13. New review of TCP

These commentaries are based on Dr Gillman’s peer reviewed scientific papers, see Publications

I would like to draw attention to this significant paper by Sven Ulrich and his co-authors for this useful and significant paper on TCP [1].

For this initial rapid response comment, I make no apology for citing the abstract of the paper in its entirety 

PURPOSE: We conducted a comprehensive meta-analysis of the comparison of tranylcypromine (TCP) and tricyclic antidepressants (TCAs) in the treatment of depression because such work is lacking in medical scientific literature. METHODS: Literature was searched for studies of TCP controlled by TCAs in multiple databases and in reviews of TCP and monoamine oxidase inhibitors. The natural logarithm of the odds ratio (logOR) and the pooled logOR according to a fixed effect model were calculated for the numbers of responders and nonresponders. RESULTS: A total of 227 studies of TCP were found including 75 controlled studies of TCP-monotherapy. Twelve of 23 studies of TCP monotherapy and TCAs were excluded for several reasons (duplicates, safety studies, retrospective, cross-over), leaving 11 prospective and parallel controlled studies of TCP monotherapy versus TCAs (6 randomized double-blind). One study was excluded from the meta-analysis because of low quality of study design according to the Food and Drug Administration guidelines of studies of antidepressant drugs and high risk of bias according to the Cochrane’s tool. Two studies with equal efficacy of TCP and TCAs in continuous endpoints did not provide dichotomous response data. A pooled logOR of 0.480 (95% confidence interval, 0.105-0.857, P = 0.01) resulted for the remaining eight studies in the primary meta-analysis, which favors TCP significantly over TCAs (test for heterogeneity: capital HA, Cyrillic = 8.1, df = 7, P > 0.3, not heterogenous; I = 13.6%, heterogeneity not important). The result is robust with respect to inclusion of hypothetical response data of the 2 studies with continuous data only: pooled logOR, 0.350 (95% confidence interval, 0.028-0.672, P = 0.03). Visual inspection of forest plots and subgroup analysis suggest that superiority of TCP over TCAs is determined by 2 studies in psychomotor-retarded (anergic) depression.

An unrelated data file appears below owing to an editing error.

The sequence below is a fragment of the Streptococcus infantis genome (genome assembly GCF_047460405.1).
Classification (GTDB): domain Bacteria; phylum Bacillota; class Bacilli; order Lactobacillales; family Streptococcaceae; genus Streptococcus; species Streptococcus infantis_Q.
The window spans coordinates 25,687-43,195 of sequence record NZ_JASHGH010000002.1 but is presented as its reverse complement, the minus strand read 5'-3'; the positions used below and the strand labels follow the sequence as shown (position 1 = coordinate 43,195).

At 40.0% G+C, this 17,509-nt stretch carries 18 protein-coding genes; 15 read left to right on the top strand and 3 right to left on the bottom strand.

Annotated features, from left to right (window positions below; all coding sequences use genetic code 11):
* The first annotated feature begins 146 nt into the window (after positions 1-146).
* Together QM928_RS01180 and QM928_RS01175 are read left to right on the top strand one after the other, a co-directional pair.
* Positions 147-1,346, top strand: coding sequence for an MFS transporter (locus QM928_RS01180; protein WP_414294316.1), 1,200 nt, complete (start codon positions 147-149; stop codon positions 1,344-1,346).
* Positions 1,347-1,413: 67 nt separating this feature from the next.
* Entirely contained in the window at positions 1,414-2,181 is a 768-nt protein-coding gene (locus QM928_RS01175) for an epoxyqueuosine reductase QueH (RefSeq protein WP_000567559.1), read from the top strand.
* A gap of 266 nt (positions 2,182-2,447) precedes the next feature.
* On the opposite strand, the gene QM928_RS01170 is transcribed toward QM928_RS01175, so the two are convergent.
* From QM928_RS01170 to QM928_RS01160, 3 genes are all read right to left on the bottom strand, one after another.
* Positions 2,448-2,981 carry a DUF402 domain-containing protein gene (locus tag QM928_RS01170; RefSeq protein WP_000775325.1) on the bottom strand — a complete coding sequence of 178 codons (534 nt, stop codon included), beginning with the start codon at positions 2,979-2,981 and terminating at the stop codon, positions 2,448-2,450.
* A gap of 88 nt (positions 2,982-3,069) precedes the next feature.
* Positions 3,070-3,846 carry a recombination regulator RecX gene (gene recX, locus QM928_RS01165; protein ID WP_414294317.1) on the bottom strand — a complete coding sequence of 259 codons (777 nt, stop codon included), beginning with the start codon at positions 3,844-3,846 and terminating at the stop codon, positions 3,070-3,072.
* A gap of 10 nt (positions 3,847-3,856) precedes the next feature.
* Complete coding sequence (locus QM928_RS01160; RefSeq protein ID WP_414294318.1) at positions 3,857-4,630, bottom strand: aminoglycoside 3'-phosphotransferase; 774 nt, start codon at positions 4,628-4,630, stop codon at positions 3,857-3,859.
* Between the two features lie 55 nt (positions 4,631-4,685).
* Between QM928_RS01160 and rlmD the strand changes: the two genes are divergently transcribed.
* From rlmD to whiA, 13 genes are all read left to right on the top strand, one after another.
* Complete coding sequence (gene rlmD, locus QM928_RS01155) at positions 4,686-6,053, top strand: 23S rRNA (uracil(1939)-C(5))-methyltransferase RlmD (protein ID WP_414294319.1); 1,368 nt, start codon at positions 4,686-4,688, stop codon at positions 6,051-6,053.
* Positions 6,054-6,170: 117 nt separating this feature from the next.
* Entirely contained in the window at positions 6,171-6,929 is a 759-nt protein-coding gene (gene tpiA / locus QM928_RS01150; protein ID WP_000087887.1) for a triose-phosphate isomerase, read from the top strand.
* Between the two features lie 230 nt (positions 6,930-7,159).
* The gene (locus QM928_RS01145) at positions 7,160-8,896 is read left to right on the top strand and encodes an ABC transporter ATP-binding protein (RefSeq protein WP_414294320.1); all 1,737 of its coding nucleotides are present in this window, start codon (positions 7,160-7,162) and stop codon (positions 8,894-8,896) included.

CONCLUSIONS: Tranylcypromine and TCAs have an equal antidepressant effect in a mean sample of depressed patients with mixed psychomotor symptoms.  Tranylcypromine might be superior to TCAs in depression with predominant psychomotor retardation.

Concerning side-effects, the studies they reviewed indicated:

Significantly lower frequencies occurred in TCP treatment compared with amitriptyline with P < 0.05 or better for tremor, dry mouth as a single reaction, and anticholinergic reactions as a group in one study.25 Significantly higher frequencies resulted for TCP treatment compared with nortriptyline with P < 0.05 or better for dizziness, insomnia, and overexcitement in another study.26 Diastolic (mean values of 77.8 and 88.0 mm Hg, respectively, P < 0.001) and systolic (mean values of 115.6 and 129.3 mm Hg, respectively, P < 0.001) blood pressure…

Tranylcypromine was superior to TCAs in terms of a significantly lower frequency of tremor, constipation, and blurred vision. Tricyclic antidepressants were superior to TCP in terms of a significantly lower frequency of insomnia.